York to the Power of 50: World Bank simulation tests students’ diplomatic mettle

More than 50 York University students sharpened their debating and diplomatic skills Nov. 29 by participating in a World Bank simulation exercise.

Hosted by York International and the York University Foundation, the event brought students from various Faculties together with business leaders in an exercise designed to simulate negotiation and consensus building within a global framework.

Left: Simulation inventor Nigmendra Narain, at the podium, presents the scenario and gives instructions to participants gathered at The Underground restaurant

Breaking into 10 groups, participants were presented with a fictitious international development problem and assigned to represent the interests of one of the many involved stakeholders, such as government, industry, environmental group or indigenous people. With only two hours to tackle the complex issue, they drafted their debating positions and worked to build cooperation. Alliances were formed, passionate debates broke out and sensitive negotiations filled every available moment.

Mohamed Gilao, a community business leader and donor to York, said he was impressed with the sharp intelligence and skills of York students. He worked with a group of students and afterwards applauded the exercise for bringing students from various backgrounds together. “It’s important to discuss how students can influence the world in issues of globalization,” he said. He noted that the number of participating international students demonstrates how well respected York must already be around the world.

Left: Henry Blumberg (LLB ’82), Blumbergs managing partner, one of many business participants

In opening remarks, York University President & Vice-Chancellor Mamdouh Shoukri said, “Now more than ever, universities are global institutions. We have a role to play in the many challenges facing the world today – challenges like pandemics, climate change, poverty, racism and extremism to name a few. At York, our ultimate goal is to train students to be citizens of the world. Our students are connected to the world because they come from the world.”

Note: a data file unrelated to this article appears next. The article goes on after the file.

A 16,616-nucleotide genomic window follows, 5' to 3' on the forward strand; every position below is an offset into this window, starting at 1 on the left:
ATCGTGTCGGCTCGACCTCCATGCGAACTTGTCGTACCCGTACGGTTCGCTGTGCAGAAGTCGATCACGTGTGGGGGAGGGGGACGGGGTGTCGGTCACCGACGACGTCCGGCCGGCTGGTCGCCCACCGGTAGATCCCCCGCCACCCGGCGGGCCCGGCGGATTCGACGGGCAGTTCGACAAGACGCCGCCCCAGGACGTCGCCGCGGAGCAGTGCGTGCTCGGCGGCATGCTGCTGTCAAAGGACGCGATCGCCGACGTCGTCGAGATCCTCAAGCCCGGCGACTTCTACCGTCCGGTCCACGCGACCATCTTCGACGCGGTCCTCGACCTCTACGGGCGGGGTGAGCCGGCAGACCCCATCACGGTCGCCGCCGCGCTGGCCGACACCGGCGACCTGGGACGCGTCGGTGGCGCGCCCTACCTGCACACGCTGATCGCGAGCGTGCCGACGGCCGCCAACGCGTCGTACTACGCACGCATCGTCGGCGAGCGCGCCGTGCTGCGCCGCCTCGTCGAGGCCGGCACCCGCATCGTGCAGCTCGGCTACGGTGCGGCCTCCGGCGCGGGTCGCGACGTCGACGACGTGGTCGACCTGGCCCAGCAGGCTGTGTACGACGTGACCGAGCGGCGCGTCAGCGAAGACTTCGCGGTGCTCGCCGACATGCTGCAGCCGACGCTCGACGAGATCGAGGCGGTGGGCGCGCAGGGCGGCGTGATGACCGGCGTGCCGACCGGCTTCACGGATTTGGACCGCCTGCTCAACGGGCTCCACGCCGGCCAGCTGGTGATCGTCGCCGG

Left: Business participant Gary Singh, Canaccord Capital VP

Since inventing the World Bank simulation exercise in 2000, Nigmendra Narain, a PhD student in political science at York, has hosted more than 30 simulations at other universities. The outcome may turn out differently each time, he says, but students always learn valuable lessons about leadership. Narain, who has been involved in York International activities since 1998, said the event is “an opportunity to see the world through other people’s eyes.”

York International helps organize foreign exchanges, internships and events like the World Bank simulation. “International experiences tend to be transformational,” Paula Wilson, York’s acting associate vice-president international and associate dean of the Faculty of Science & Engineering, told students participating in the World Bank simulation. “They can have a deep impact on your life and how you view the world. They also help you develop a variety of general skills that are valued by all employers.”

Left: Students participate in the World Bank simulation

After the simulation, Susan Mullin, York University Foundation’s vice-president development, talked about the $200-million York to the Power of 50 fundraising campaign and how internationalization is an important campaign thrust.